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Origin of a swear word

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Origin of a swear word

Postby maxiewawa » November 6th, 2007 6:26 am

There has been a question that I have been wondering about for a while. Peter先生 has mentioned it often, and ruminated on the origin of a certain Japanese word, and after my Chinese lesson today, I think that I have the answer.

A story:

赵高 was a courtier in ancient China. One day, in order to demonstrate his power to the emperor (who he wanted to overthrow) he brought a deer to the imperial court. He told all of the other courtiers that the animal was a horse. 赵高 was such a nefarious bastard that no one was brave enough to contradict him. He was trying to make a point to the emperor, that everyone was so afraid of him that they wouldn't dare contradict him on such a simple issue.

From this story, we get the Chinese idiom "指鹿为马", or "to point at a deer and call it a horse". When someone is deliberately changing or obscuring the facts for to their own ends, they are said to be "pointing at a deer and calling it a horse".

Is this the origin of the Japanese saying "馬鹿"? There can't be many other idioms that involve horses and deer, and although the meaning of 指鹿为马 isn't quite the same as 馬鹿 I think that the Japanese saying has come from the Chinese idiom.

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Postby markystar » November 6th, 2007 9:31 am

i wouldn't call バカ a swear word. :lol:

actually, i remember that lesson well.
but the stories of confusing deer and horses, etc., smacks of folk etymology to me. i'd be very interested in hearing a japanese etymologist's opinion on the matter.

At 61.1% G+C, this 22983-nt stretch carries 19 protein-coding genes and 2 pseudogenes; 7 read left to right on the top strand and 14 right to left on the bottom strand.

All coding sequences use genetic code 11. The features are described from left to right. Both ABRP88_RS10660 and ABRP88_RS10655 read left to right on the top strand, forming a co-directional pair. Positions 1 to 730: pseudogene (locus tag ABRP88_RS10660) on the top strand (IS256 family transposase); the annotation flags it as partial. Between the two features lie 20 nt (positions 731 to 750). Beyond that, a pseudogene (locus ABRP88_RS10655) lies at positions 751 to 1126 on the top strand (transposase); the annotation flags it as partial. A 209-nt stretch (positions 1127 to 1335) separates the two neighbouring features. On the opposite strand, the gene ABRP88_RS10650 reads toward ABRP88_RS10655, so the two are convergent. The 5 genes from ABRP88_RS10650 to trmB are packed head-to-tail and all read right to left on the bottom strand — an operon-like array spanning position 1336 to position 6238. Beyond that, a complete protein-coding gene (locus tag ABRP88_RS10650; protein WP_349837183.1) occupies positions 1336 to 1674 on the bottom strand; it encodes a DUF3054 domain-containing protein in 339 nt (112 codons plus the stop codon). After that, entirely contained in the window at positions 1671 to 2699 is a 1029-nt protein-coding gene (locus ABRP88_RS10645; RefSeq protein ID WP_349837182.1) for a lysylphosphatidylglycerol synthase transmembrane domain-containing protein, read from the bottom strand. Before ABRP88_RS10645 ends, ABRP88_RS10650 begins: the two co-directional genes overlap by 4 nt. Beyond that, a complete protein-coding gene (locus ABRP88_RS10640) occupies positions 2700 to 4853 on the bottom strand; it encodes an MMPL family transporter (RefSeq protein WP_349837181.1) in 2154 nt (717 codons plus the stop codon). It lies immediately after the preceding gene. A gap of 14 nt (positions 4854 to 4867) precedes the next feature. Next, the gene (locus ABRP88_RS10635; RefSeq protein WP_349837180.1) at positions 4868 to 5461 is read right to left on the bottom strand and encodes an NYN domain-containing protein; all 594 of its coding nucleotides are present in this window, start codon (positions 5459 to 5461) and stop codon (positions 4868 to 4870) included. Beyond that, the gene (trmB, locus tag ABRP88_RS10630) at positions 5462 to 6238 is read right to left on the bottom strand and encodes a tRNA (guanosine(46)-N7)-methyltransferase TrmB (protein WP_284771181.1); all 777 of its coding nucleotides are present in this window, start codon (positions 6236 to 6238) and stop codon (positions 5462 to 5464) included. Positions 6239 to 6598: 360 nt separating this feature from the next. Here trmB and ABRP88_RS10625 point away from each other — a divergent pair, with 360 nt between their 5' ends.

i heard from a friend (not an etymologist) that this is a case of 当て字.
as you well know, there are many words in japanese that precede the importation of kanji. (of course there are also words imported from china and also those created later). バカ is a very old word of unknown origin. one theory is it's japanese and pre-dates kanji. another is that it came from chinese (but not necessarily with those characters).

i just checked gogen, and it says the word comes from sanskrit "baka" or "moha" and that the chinese wrote this word as 莫迦 (bakuka)and 募何 (boka). apparently those spellings didn't fly so well with the japanese who applied the 当て字 「馬鹿」.

both of those explanations are pretty close. and not as far fetched as the more colorful (but unlikely) stories.

for those who aren't familiar with the term, 当て字 refers to kanji used for their sound values, not ideographic meaning.
寿司、亜米利加、珈琲、煙草、基督 are other examples of 当て字.

and here's the link to gogen:
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